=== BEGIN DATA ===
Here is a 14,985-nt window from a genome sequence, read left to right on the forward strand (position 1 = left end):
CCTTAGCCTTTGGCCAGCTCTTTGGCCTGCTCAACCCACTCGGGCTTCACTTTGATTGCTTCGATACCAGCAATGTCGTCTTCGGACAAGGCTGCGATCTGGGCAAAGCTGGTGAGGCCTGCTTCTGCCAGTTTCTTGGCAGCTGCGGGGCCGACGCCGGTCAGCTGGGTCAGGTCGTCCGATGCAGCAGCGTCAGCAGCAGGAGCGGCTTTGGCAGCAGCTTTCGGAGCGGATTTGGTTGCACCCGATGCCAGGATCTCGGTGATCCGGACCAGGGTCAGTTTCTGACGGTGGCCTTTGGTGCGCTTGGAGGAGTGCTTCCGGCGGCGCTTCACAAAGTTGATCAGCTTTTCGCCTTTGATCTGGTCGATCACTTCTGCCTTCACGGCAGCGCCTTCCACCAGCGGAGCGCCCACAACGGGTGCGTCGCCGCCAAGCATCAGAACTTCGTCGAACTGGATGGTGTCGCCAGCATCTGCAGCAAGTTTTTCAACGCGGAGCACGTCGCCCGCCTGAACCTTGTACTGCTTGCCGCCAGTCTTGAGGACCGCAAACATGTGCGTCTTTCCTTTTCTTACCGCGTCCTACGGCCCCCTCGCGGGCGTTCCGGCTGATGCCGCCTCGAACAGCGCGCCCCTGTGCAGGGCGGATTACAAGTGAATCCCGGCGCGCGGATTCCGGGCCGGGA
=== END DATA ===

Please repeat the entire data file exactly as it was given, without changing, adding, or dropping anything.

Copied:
Here is a 14,985-nt window from a genome sequence, read left to right on the forward strand (position 1 = left end):
CCTTAGCCTTTGGCCAGCTCTTTGGCCTGCTCAACCCACTCGGGCTTCACTTTGATTGCTTCGATACCAGCAATGTCGTCTTCGGACAAGGCTGCGATCTGGGCAAAGCTGGTGAGGCCTGCTTCTGCCAGTTTCTTGGCAGCTGCGGGGCCGACGCCGGTCAGCTGGGTCAGGTCGTCCGATGCAGCAGCGTCAGCAGCAGGAGCGGCTTTGGCAGCAGCTTTCGGAGCGGATTTGGTTGCACCCGATGCCAGGATCTCGGTGATCCGGACCAGGGTCAGTTTCTGACGGTGGCCTTTGGTGCGCTTGGAGGAGTGCTTCCGGCGGCGCTTCACAAAGTTGATCAGCTTTTCGCCTTTGATCTGGTCGATCACTTCTGCCTTCACGGCAGCGCCTTCCACCAGCGGAGCGCCCACAACGGGTGCGTCGCCGCCAAGCATCAGAACTTCGTCGAACTGGATGGTGTCGCCAGCATCTGCAGCAAGTTTTTCAACGCGGAGCACGTCGCCCGCCTGAACCTTGTACTGCTTGCCGCCAGTCTTGAGGACCGCAAACATGTGCGTCTTTCCTTTTCTTACCGCGTCCTACGGCCCCCTCGCGGGCGTTCCGGCTGATGCCGCCTCGAACAGCGCGCCCCTGTGCAGGGCGGATTACAAGTGAATCCCGGCGCGCGGATTCCGGGCCGGGA